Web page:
Historic Buildings & Sites
On the ancient grounds of Chucalissa, one can imagine the Native American settlement that once called Tennessee home. Climb the front steps of the Hermitage and be transported to the days of Andrew Jackson. Feel the magnitude of the Manhattan Project: Visit Oak Ridge and the Graphite Reactor at Oak Ridge National Laboratory.
Tennessee boasts a long and colorful history--one best told in the numerous historic sites and buildings spread across the state. Visit Sun Records; stand within the same walls that heard the first recordings of Elvis and Johnny Cash. Grab a bite to eat at Hoskins Drug Store and be sure to treat yourself to a refreshment from the old-fashioned 1940s soda fountain. Take a day to explore Tennessee's first school, founded by Sam Houston, or school yourself in the history of the Scopes Trial with a visit to the Rhea County Courthouse.
Oak Ridge Driving Tour
Discover the WWII secret city while visiting landmarks and attractions that tell the story of Oak Ridge, the Manhattan Project and how 75,000 people kept the making of the Atomic Bomb a secret from the world. CDs and tapes for rent or purchase. ...more
Overmountain Victory National Historic Trail
The Overmountain Victory National Historic Trail follows the Revolutionary War route of Patriot militia men to the battle of Kings Mountain in 1780. ...more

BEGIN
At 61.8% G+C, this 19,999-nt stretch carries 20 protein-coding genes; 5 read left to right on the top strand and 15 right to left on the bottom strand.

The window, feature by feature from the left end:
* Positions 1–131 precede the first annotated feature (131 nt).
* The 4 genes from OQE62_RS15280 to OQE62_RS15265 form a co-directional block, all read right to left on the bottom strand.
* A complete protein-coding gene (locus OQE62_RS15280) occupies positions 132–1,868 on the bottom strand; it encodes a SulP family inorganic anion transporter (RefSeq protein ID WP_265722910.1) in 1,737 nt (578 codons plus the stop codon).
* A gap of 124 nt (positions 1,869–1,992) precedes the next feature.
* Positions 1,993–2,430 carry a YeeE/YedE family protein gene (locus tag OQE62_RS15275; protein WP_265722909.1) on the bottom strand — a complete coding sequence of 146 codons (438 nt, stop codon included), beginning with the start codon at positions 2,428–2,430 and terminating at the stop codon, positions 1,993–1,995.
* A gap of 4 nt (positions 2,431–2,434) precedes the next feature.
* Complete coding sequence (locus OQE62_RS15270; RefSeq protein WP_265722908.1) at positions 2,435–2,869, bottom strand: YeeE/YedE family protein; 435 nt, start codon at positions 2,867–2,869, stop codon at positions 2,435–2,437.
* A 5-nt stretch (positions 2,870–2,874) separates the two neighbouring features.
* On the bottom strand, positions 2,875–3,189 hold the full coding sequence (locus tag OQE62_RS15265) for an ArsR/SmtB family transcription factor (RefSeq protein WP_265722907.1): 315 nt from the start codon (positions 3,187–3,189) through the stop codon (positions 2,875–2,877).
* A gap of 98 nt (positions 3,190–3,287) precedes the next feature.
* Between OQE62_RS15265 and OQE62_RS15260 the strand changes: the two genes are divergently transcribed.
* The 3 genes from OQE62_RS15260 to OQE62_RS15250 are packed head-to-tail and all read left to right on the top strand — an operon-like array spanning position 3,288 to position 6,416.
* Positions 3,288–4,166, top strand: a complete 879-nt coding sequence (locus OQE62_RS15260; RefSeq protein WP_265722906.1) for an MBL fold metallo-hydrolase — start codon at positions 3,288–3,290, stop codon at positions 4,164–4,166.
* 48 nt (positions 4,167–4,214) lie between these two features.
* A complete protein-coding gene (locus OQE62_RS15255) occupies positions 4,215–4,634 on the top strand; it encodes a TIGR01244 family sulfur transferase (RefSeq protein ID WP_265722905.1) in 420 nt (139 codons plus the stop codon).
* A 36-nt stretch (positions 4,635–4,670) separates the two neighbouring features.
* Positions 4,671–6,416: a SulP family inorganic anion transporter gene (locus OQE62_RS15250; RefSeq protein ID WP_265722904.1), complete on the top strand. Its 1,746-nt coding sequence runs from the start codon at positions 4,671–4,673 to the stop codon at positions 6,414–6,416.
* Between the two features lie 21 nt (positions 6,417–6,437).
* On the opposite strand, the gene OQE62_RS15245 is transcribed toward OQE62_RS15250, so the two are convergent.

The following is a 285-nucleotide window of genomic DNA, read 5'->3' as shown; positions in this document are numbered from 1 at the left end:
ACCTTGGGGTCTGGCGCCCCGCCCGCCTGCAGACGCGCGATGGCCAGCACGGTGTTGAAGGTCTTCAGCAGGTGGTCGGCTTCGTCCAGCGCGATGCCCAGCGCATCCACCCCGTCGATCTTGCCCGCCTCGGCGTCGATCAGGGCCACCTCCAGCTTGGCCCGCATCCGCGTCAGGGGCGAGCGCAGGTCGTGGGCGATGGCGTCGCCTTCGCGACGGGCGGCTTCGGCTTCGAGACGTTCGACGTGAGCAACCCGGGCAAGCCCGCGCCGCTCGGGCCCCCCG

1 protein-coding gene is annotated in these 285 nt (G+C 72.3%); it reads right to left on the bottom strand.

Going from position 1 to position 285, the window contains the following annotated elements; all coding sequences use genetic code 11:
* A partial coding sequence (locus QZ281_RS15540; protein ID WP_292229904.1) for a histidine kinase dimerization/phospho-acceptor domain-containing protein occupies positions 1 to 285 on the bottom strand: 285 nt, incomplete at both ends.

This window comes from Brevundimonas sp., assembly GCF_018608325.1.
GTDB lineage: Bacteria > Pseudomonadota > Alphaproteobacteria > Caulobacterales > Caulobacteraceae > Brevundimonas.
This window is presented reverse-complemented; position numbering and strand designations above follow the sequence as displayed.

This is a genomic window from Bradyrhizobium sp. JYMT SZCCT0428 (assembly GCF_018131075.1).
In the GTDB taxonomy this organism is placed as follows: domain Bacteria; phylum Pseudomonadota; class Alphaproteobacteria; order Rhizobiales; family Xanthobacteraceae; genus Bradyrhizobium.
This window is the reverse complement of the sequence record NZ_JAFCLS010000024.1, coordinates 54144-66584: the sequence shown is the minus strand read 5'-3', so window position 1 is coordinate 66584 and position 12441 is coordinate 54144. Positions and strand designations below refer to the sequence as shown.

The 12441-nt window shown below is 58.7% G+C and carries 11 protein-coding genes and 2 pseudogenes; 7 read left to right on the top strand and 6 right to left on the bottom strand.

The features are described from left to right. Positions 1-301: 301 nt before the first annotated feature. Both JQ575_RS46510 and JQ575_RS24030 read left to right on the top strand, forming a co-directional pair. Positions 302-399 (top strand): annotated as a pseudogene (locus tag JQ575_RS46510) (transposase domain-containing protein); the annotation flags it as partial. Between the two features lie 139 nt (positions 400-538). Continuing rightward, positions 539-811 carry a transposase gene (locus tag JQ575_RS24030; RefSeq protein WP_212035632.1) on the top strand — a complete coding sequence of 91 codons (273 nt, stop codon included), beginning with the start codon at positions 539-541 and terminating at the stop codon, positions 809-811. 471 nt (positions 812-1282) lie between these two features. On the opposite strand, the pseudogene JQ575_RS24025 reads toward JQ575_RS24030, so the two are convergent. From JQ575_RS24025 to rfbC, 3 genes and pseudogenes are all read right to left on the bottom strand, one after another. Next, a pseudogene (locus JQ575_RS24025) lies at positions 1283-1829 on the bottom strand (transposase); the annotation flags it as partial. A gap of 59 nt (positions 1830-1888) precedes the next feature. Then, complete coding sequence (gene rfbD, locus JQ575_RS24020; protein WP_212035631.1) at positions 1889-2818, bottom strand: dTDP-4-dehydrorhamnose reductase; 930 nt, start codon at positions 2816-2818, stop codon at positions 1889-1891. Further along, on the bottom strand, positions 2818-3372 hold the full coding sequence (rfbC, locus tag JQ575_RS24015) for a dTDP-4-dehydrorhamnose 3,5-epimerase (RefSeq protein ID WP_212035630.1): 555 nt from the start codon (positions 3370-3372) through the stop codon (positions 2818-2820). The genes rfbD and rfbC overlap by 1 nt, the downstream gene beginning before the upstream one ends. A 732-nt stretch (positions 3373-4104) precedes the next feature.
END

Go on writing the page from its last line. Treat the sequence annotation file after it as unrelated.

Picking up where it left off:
Paris-Henry County Heritage Center
Located in the North Poplar Street Historic District, the 1916 Italian Renaissance Revival mansion features exhibits on local history, tours of the historic house, walking tours of two National Register historic districts, and a gift shop. ...more
Parker’s Chapel Community
A highway historical marker directs visitors to the historic rural African American community known as Parker’s Crossroads, established by free blacks and recently emancipated slaves shortly after the war. The first church, built about 1870, also served as the first community school. ...more
Portland Historic Business District
A small city park across from the Chamber of Commerce office contains two historical markers about early confederate invasions of Kentucky, which passed through Richland Station, now known as Portland. ...more